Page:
Nunavut health minister defends choosing regional hubs for elder-care facilities

“We have to follow the experts’ guidelines”

Nunavut Health Minister George Hickes responds to questions in the territorial legislature on Sept. 21 about the government’s choice of sites for continuing-care facilities. (Photo by Dustin Patar)

By Jane George

Questions about the Government of Nunavut’s choice of Cambridge Bay over Kugluktuk for a new 24-bed continuing-care home surfaced in the territorial legislature on Monday afternoon.

“I was one of strongest proponents of going down that path to see if it was feasible to do a long-term care facility in Kugluktuk,” said Health Minister George Hickes in response to a question from Kugluktuk MLA Calvin Pedersen.

Pedersen told Hickes “the community of Kugluktuk had very high expectations that it would move forward.”

But Hickes said a 2018 consultants’ report had recommended the GN put new elder-care facilities in the regional hubs, Cambridge Bay, Rankin Inlet and Iqaluit.

“We have to follow the experts’ guidelines,” Hickes said.

As well, the COVID-19 pandemic has highlighted the challenges in providing care to elders, in addition to the need for more health services available in the regional hubs, he said.

And there may have been other factors at play. Sources, who cannot be named because they do not have permission to speak to the media, told Nunatsiaq News that the soil at the proposed facility site in Kugluktuk was also contaminated.

But Hickes did not refer to this issue as having influenced the decision to opt for Cambridge Bay when he responded to Pedersen.

Kugluktuk hamlet officials learned of the decision last March, he said.

Hickes said it was “unfortunate” that residents in the western community of about 1,500 learned through the media only recently about the choice of Cambridge Bay over Kugluktuk.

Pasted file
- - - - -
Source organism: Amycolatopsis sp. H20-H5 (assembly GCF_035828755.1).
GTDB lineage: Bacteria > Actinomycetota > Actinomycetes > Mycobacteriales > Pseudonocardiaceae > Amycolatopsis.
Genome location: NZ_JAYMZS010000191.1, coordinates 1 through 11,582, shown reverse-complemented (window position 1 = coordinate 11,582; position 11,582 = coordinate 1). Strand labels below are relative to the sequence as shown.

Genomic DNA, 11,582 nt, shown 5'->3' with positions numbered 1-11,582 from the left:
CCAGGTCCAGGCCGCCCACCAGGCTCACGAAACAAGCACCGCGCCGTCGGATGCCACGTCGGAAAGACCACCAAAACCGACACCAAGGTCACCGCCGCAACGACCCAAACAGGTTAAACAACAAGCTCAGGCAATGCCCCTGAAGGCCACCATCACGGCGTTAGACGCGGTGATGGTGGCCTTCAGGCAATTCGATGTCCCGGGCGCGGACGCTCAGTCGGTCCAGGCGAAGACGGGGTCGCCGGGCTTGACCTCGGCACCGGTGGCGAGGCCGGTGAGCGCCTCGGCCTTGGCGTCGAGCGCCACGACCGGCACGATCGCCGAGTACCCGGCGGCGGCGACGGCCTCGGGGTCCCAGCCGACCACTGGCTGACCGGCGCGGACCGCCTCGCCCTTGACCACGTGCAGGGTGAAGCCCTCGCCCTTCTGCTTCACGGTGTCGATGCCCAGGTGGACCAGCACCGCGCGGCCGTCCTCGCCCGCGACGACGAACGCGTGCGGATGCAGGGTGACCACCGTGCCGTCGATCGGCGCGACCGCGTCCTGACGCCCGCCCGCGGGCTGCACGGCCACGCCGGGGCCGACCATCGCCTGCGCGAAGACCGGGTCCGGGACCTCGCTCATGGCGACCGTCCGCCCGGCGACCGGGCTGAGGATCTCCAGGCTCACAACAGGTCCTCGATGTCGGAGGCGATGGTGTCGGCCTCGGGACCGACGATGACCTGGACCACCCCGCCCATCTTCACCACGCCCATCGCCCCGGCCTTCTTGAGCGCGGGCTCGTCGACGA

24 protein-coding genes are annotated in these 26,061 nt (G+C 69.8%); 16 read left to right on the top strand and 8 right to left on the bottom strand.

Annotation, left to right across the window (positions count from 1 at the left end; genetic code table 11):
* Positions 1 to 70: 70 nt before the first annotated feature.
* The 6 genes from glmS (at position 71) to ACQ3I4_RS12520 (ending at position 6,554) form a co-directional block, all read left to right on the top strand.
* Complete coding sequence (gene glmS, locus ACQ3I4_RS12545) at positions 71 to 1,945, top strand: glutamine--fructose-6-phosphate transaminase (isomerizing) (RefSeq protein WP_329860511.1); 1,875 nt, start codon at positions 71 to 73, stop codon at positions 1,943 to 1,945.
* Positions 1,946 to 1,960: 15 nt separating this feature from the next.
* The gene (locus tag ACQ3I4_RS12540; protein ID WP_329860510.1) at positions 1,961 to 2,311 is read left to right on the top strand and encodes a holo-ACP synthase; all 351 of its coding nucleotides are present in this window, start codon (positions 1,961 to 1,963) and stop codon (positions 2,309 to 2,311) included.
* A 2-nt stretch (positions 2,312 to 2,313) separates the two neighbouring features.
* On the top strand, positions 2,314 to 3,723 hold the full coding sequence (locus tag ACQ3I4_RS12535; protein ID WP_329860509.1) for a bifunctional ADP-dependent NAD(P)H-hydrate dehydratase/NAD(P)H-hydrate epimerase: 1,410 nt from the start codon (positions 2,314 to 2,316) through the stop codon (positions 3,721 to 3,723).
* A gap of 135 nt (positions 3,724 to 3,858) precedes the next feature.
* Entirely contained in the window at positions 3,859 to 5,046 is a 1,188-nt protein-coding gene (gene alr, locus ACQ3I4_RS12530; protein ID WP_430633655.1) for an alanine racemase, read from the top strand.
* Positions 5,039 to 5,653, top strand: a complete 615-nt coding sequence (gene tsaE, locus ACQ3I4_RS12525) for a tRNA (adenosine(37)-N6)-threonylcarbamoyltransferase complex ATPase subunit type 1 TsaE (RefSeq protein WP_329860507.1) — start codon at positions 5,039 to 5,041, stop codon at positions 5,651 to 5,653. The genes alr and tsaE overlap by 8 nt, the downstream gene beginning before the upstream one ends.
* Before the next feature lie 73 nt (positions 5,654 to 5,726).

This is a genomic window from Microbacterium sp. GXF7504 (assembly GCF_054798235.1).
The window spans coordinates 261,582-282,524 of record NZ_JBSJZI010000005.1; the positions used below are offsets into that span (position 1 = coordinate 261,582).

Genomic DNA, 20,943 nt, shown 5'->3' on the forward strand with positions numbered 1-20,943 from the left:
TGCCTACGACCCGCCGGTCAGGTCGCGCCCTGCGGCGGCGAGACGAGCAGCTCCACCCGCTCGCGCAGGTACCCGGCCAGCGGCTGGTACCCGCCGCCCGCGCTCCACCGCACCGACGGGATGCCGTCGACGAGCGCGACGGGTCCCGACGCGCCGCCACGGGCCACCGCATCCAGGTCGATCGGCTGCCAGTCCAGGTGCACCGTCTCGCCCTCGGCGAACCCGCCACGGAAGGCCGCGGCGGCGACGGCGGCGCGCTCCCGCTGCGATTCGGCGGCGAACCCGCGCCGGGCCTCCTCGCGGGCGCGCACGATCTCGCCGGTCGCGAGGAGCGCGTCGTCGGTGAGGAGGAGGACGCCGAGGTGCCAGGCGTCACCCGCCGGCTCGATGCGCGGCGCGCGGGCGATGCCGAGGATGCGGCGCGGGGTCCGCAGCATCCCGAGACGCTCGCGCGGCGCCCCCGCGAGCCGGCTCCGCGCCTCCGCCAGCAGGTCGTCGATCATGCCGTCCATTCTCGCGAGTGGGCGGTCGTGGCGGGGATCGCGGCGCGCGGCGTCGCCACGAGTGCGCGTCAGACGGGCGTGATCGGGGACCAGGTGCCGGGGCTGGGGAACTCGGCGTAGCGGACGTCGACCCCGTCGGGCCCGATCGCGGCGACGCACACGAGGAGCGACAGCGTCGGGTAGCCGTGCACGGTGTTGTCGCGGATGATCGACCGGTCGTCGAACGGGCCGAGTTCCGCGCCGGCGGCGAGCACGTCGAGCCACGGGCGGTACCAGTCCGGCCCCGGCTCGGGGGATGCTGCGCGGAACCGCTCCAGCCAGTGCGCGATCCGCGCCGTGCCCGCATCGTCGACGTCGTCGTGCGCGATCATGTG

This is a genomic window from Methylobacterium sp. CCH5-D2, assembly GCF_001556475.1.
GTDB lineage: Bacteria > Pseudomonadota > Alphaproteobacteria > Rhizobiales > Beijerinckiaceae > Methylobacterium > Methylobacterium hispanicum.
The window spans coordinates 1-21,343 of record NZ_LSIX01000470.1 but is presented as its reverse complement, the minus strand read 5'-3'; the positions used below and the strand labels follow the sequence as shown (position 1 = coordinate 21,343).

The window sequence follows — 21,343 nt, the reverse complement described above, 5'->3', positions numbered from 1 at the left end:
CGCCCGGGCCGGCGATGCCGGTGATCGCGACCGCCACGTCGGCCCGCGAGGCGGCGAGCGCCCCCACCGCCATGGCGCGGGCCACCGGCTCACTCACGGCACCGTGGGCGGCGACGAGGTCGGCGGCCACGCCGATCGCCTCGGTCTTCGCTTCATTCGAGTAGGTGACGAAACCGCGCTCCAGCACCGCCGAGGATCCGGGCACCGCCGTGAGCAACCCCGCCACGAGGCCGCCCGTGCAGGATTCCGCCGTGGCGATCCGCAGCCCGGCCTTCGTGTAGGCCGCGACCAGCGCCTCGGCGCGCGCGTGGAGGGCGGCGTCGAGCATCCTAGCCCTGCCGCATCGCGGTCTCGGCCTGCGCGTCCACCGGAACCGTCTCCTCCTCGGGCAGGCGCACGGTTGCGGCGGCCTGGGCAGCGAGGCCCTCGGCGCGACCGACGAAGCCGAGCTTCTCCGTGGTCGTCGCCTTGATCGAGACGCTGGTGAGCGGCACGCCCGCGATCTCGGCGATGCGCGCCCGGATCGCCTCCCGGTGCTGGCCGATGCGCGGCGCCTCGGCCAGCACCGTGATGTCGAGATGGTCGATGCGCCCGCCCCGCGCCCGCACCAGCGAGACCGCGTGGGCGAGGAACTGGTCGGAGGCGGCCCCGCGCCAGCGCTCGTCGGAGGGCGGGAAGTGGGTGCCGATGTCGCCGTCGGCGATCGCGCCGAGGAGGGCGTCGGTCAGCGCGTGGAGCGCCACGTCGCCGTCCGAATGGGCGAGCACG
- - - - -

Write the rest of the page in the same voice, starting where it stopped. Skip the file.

That news circulated after a GN advertisement in a local newspaper quoted Hickes as saying the 24-bed continuing-care centre for Rankin Inlet would soon be in the consultation phase, and that “plans are also in motion for continuing care centres in Cambridge Bay and Iqaluit.”

Hickes told Pedersen options for training and employment would be shared with Kugluktuk as the project develops.

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(16) Comments:

  1. Posted by Starting to make sense on

    Ah, that might explain why the Kugluktuk resigned abruptly in April with no explanation if Hamlet officials knew what was going on in March. Would be interesting to know if she voluntarily resigned or if there was pressure from the community.
    After a rocky two years in office, it was the first time the Kug MLA ever really stepped up and started a fight with a minister, but Pat Angnakak really stole the show and turned it into a bitter and confusing argument about Iqaluit… even though they were definitely going to eventually get the biggest facility in the territory.

  2. Posted by Fred on

    So is the Minister saying that the GN follows the recommendations of consultants over constituents? I thought that the consultants just make recommendations, not decisions! Who is controlling what happens in Nunavut? Seems pretty clear from the response, it’s not the MLA’s, it’s the consultants! How sad is that!

    • Posted by Josywales on

      You so right. Why are these MLAs elected if they cannot make their own sensible decisions? Whatever happened to Government by the people,for the people, liberty and justice for all? Are we truly dictated by consultants and never mind ordinary people?

      • Posted by Scapegoating is easy on

        That was a very weak answer by the Minister really. It comes off as something like “I refuse to take responsibility, so I defer to the experts” (in other words ‘consultants’). Don’t blame the consultants for their opinions, we are not dictated by them. The government makes its decisions based on what is expedient in its own eyes. This was really a way to deflect and avoid criticism, nothing else.

    • Posted by Constituain’ts on

      Have you been on facebook lately? The average constituent is an idiot.

  3. Posted by Why not Kug? on

    The north will grow stronger if everyone gets a little bit. Spread it around and all will improve.

  4. Posted by Disgruntled on

    It never made sense to put the facility in Kugluktuk anyways. Three of the other four communities can only reach Kugluktuk after two days of travelling, including an overnight stop in either Cambridge Bay or Yellowknife. Every community can reach Cambridge Bay within a few hours of flying. Cambridge Bay is also more appealing when attracting trained and skilled employees to work at the new facility, as it is a community with more services and more to do in general. Additionally, it’s got a local pharmacy and a more well-equipped health center than Kugluktuk does. Good choice by the GN.